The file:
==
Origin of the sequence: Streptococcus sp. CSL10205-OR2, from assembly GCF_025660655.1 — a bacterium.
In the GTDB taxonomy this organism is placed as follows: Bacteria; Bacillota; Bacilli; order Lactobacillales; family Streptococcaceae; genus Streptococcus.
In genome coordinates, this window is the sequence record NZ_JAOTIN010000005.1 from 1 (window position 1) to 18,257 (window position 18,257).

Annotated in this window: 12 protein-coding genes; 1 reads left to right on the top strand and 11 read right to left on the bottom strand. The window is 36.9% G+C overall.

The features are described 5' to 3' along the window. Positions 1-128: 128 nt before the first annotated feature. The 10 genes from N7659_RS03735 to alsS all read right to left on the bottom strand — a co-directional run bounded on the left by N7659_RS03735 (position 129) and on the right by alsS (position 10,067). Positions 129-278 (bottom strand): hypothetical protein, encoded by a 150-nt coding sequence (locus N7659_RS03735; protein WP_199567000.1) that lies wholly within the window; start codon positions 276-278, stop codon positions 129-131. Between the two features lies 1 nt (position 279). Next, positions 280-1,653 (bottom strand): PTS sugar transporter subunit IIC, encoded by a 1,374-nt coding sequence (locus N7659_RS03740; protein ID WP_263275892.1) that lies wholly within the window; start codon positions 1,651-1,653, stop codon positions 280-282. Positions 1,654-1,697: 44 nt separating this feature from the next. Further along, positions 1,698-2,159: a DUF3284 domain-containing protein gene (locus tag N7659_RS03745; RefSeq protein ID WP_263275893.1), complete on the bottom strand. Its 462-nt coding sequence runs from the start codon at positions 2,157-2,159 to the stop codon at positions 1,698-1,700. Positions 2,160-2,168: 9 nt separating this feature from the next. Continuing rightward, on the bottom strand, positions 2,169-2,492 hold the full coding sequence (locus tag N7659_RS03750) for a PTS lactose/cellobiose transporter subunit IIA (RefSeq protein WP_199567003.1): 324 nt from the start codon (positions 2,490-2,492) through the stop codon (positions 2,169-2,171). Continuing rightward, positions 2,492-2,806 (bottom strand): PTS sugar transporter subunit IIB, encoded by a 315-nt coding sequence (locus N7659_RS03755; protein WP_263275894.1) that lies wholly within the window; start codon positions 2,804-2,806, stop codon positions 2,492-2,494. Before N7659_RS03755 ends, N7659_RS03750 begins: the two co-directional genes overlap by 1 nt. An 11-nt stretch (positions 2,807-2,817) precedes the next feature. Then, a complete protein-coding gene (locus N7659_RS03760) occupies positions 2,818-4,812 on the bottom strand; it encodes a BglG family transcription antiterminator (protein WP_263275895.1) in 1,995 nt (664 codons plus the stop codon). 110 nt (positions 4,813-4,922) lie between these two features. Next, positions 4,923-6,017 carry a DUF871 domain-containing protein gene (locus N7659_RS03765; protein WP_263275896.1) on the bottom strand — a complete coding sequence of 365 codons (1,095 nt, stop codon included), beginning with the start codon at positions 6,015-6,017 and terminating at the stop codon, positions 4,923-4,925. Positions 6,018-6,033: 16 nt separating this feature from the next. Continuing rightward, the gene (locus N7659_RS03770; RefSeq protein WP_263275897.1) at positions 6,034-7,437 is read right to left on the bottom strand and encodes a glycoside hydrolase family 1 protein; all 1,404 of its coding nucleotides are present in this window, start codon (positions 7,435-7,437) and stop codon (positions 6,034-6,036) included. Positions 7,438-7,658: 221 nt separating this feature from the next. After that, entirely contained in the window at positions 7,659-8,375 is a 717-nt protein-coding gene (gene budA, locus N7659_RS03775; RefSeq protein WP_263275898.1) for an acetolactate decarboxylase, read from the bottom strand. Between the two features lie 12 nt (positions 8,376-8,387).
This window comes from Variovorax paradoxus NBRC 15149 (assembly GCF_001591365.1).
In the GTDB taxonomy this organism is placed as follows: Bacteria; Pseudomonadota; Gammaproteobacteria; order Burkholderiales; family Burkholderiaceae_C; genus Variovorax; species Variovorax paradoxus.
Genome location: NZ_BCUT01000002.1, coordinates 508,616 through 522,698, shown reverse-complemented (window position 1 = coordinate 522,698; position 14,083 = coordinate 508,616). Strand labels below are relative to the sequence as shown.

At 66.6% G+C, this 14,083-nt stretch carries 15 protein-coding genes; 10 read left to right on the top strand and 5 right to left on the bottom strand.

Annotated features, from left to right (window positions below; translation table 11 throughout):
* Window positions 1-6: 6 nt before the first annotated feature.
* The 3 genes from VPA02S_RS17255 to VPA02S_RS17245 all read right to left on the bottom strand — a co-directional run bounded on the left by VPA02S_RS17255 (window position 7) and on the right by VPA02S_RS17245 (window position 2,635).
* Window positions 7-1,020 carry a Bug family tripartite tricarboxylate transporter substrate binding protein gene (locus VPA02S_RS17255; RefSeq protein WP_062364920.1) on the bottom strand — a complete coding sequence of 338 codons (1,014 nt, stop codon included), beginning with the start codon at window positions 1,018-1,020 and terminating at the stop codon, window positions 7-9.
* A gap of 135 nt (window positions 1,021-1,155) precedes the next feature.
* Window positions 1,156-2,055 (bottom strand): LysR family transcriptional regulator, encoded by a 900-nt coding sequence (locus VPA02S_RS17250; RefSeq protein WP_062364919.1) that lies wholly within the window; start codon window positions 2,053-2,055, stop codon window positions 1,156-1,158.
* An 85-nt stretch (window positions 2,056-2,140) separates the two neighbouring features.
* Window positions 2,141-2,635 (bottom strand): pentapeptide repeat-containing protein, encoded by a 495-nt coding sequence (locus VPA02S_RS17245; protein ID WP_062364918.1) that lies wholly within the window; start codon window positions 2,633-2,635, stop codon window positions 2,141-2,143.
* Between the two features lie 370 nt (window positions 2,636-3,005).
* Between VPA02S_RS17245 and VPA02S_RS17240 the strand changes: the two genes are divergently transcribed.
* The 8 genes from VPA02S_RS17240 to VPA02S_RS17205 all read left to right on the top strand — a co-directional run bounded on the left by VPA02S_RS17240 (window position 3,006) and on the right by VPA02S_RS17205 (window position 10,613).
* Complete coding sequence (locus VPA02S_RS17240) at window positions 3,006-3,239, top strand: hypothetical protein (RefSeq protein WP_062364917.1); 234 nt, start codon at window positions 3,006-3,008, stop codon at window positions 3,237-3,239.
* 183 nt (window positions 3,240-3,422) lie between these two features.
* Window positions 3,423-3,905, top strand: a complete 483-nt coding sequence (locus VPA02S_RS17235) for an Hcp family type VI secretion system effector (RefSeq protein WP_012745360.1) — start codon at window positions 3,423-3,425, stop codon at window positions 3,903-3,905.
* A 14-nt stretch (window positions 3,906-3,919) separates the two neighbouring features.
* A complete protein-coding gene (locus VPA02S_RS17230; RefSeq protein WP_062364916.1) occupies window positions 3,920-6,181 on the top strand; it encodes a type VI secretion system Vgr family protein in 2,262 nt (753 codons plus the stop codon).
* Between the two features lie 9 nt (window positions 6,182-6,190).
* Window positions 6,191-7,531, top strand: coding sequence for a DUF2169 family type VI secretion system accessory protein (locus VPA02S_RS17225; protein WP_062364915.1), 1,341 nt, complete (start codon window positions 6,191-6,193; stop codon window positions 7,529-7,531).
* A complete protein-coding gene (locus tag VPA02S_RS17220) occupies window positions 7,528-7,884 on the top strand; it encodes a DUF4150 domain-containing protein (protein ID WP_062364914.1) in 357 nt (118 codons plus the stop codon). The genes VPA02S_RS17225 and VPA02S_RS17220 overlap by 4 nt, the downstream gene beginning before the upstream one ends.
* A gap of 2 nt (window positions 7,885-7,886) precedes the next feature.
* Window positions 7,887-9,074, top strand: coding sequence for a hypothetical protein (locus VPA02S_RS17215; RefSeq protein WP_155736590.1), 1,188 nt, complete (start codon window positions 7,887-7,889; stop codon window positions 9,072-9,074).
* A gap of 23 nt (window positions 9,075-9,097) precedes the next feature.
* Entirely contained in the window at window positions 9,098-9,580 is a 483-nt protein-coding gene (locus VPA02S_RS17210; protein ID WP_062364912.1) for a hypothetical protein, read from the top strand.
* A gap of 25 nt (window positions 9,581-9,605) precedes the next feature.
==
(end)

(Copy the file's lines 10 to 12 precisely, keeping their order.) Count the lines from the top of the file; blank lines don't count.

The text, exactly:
Annotated features, from left to right (window positions below; translation table 11 throughout):
* Window positions 1-6: 6 nt before the first annotated feature.
* The 3 genes from VPA02S_RS17255 to VPA02S_RS17245 all read right to left on the bottom strand — a co-directional run bounded on the left by VPA02S_RS17255 (window position 7) and on the right by VPA02S_RS17245 (window position 2,635).